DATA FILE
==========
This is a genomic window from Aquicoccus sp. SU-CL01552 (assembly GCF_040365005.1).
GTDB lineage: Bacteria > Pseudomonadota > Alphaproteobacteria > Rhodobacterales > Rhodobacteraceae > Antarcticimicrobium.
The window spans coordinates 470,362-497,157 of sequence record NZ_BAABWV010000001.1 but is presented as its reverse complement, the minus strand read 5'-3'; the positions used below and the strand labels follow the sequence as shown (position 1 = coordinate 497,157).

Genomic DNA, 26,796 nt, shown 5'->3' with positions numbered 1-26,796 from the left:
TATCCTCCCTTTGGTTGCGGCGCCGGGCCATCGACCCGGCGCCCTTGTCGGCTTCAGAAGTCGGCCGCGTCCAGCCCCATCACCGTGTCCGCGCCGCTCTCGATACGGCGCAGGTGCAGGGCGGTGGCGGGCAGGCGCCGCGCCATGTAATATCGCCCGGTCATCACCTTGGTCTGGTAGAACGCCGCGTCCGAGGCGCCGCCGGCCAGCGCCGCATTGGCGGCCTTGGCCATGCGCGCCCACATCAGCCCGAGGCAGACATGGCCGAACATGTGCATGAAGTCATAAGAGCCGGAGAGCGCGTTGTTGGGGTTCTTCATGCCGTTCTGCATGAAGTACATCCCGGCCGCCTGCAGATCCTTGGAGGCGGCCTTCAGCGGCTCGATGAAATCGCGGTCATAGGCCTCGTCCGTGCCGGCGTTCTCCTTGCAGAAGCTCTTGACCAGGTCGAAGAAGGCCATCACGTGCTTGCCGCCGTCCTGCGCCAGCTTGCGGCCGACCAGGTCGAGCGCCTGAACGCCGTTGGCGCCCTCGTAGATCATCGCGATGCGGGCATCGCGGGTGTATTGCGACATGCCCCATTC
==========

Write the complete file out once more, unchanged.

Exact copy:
This is a genomic window from Aquicoccus sp. SU-CL01552 (assembly GCF_040365005.1).
GTDB lineage: Bacteria > Pseudomonadota > Alphaproteobacteria > Rhodobacterales > Rhodobacteraceae > Antarcticimicrobium.
The window spans coordinates 470,362-497,157 of sequence record NZ_BAABWV010000001.1 but is presented as its reverse complement, the minus strand read 5'-3'; the positions used below and the strand labels follow the sequence as shown (position 1 = coordinate 497,157).

Genomic DNA, 26,796 nt, shown 5'->3' with positions numbered 1-26,796 from the left:
TATCCTCCCTTTGGTTGCGGCGCCGGGCCATCGACCCGGCGCCCTTGTCGGCTTCAGAAGTCGGCCGCGTCCAGCCCCATCACCGTGTCCGCGCCGCTCTCGATACGGCGCAGGTGCAGGGCGGTGGCGGGCAGGCGCCGCGCCATGTAATATCGCCCGGTCATCACCTTGGTCTGGTAGAACGCCGCGTCCGAGGCGCCGCCGGCCAGCGCCGCATTGGCGGCCTTGGCCATGCGCGCCCACATCAGCCCGAGGCAGACATGGCCGAACATGTGCATGAAGTCATAAGAGCCGGAGAGCGCGTTGTTGGGGTTCTTCATGCCGTTCTGCATGAAGTACATCCCGGCCGCCTGCAGATCCTTGGAGGCGGCCTTCAGCGGCTCGATGAAATCGCGGTCATAGGCCTCGTCCGTGCCGGCGTTCTCCTTGCAGAAGCTCTTGACCAGGTCGAAGAAGGCCATCACGTGCTTGCCGCCGTCCTGCGCCAGCTTGCGGCCGACCAGGTCGAGCGCCTGAACGCCGTTGGCGCCCTCGTAGATCATCGCGATGCGGGCATCGCGGGTGTATTGCGACATGCCCCATTC